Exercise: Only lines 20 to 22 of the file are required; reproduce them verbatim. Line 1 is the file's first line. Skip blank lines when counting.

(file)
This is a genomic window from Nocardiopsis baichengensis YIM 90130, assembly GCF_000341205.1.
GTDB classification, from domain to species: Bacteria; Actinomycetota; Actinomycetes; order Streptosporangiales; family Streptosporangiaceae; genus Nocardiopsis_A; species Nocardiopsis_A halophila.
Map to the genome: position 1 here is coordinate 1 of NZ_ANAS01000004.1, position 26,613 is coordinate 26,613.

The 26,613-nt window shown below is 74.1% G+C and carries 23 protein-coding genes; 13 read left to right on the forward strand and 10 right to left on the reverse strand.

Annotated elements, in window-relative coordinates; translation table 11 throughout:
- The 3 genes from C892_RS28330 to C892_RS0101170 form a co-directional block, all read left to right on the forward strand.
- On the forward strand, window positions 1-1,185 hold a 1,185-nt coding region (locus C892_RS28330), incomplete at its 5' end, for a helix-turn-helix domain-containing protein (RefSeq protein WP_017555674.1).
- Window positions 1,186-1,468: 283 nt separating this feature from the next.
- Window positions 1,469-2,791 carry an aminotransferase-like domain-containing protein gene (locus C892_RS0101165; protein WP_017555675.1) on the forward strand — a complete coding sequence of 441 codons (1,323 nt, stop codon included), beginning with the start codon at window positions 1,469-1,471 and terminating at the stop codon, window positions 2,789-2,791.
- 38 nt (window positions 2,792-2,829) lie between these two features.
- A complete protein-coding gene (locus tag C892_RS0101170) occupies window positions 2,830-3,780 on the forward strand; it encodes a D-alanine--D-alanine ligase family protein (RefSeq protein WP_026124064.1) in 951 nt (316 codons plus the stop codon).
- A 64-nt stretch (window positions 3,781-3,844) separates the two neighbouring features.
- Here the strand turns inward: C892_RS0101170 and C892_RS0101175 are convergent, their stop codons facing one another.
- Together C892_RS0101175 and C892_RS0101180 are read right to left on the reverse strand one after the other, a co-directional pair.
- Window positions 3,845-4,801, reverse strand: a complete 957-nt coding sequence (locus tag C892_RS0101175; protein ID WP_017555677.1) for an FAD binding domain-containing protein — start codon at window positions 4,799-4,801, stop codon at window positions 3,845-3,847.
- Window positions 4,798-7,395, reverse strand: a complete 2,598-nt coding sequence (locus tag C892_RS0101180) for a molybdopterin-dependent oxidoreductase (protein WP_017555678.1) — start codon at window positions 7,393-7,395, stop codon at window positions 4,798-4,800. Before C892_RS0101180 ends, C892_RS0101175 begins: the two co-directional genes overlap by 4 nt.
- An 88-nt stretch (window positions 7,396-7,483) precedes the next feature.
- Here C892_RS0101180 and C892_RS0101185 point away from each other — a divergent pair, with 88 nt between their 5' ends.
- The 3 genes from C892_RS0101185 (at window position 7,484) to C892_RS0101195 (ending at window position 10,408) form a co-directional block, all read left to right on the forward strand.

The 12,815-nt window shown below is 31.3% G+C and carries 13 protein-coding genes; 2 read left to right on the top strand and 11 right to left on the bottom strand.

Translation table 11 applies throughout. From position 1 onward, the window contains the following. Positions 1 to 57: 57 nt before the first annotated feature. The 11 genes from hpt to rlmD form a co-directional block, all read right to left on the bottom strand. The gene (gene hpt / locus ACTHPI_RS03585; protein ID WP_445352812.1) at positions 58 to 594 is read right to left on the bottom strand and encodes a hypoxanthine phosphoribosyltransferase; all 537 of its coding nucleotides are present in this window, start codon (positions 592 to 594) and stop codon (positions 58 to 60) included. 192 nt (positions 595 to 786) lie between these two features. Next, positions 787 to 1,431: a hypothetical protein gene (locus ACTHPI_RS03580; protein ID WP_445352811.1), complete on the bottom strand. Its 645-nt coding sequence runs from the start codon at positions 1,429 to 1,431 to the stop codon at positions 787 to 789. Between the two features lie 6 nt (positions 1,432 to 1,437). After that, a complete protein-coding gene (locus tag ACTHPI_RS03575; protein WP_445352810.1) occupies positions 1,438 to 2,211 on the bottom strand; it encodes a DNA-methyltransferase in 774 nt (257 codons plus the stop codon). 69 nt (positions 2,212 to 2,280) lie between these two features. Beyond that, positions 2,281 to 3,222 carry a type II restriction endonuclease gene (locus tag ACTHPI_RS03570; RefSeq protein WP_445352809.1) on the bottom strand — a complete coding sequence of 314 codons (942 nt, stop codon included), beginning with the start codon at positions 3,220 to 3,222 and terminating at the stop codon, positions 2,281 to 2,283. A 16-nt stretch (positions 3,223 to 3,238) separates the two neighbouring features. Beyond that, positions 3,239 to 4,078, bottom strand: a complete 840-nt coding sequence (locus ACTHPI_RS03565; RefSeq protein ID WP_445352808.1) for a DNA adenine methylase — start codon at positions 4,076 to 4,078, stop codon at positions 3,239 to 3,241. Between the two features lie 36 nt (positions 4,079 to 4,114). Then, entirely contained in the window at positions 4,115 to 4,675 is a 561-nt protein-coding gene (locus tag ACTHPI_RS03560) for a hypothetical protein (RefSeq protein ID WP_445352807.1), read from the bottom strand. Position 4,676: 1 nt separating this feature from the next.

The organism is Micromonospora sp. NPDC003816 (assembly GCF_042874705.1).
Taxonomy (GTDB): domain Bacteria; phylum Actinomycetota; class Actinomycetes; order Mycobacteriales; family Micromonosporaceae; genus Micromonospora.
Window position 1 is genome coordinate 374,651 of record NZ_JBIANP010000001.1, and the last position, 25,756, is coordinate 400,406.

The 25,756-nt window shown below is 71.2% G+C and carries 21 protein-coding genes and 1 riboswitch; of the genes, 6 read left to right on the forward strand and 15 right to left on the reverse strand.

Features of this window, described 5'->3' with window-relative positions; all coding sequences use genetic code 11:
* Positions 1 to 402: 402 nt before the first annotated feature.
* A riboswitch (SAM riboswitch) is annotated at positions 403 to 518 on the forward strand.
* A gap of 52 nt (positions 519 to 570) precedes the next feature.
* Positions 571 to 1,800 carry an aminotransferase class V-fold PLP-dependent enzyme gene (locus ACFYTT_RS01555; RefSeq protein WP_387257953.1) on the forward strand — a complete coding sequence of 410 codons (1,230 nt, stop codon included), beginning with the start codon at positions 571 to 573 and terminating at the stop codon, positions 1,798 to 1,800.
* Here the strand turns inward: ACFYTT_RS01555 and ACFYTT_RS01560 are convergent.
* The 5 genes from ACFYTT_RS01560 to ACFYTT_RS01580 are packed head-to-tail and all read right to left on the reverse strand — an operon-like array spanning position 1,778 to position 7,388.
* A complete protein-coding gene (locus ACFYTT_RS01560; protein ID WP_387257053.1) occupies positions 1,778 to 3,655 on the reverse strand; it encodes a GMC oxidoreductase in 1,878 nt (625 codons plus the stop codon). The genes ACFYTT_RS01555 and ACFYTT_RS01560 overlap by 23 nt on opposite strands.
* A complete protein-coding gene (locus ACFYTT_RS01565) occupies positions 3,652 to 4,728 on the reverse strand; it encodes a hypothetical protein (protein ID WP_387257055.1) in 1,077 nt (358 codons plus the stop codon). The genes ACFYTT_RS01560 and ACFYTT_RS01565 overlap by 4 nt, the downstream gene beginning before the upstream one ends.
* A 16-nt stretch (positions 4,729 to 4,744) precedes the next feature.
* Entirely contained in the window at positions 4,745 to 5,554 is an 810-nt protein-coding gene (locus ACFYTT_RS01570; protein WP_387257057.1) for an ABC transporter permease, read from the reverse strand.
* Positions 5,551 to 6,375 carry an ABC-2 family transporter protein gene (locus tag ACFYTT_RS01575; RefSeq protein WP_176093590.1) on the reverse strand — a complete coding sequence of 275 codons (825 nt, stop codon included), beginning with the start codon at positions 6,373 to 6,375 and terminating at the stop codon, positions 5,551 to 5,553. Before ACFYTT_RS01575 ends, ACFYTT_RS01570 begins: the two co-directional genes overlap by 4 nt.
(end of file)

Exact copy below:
The 12,815-nt window shown below is 31.3% G+C and carries 13 protein-coding genes; 2 read left to right on the top strand and 11 right to left on the bottom strand.

Translation table 11 applies throughout. From position 1 onward, the window contains the following. Positions 1 to 57: 57 nt before the first annotated feature. The 11 genes from hpt to rlmD form a co-directional block, all read right to left on the bottom strand. The gene (gene hpt / locus ACTHPI_RS03585; protein ID WP_445352812.1) at positions 58 to 594 is read right to left on the bottom strand and encodes a hypoxanthine phosphoribosyltransferase; all 537 of its coding nucleotides are present in this window, start codon (positions 592 to 594) and stop codon (positions 58 to 60) included. 192 nt (positions 595 to 786) lie between these two features. Next, positions 787 to 1,431: a hypothetical protein gene (locus ACTHPI_RS03580; protein ID WP_445352811.1), complete on the bottom strand. Its 645-nt coding sequence runs from the start codon at positions 1,429 to 1,431 to the stop codon at positions 787 to 789. Between the two features lie 6 nt (positions 1,432 to 1,437). After that, a complete protein-coding gene (locus tag ACTHPI_RS03575; protein WP_445352810.1) occupies positions 1,438 to 2,211 on the bottom strand; it encodes a DNA-methyltransferase in 774 nt (257 codons plus the stop codon). 69 nt (positions 2,212 to 2,280) lie between these two features. Beyond that, positions 2,281 to 3,222 carry a type II restriction endonuclease gene (locus tag ACTHPI_RS03570; RefSeq protein WP_445352809.1) on the bottom strand — a complete coding sequence of 314 codons (942 nt, stop codon included), beginning with the start codon at positions 3,220 to 3,222 and terminating at the stop codon, positions 2,281 to 2,283. A 16-nt stretch (positions 3,223 to 3,238) separates the two neighbouring features. Beyond that, positions 3,239 to 4,078, bottom strand: a complete 840-nt coding sequence (locus ACTHPI_RS03565; RefSeq protein ID WP_445352808.1) for a DNA adenine methylase — start codon at positions 4,076 to 4,078, stop codon at positions 3,239 to 3,241. Between the two features lie 36 nt (positions 4,079 to 4,114). Then, entirely contained in the window at positions 4,115 to 4,675 is a 561-nt protein-coding gene (locus tag ACTHPI_RS03560) for a hypothetical protein (RefSeq protein ID WP_445352807.1), read from the bottom strand. Position 4,676: 1 nt separating this feature from the next.

The organism is Micromonospora sp. NPDC003816 (assembly GCF_042874705.1).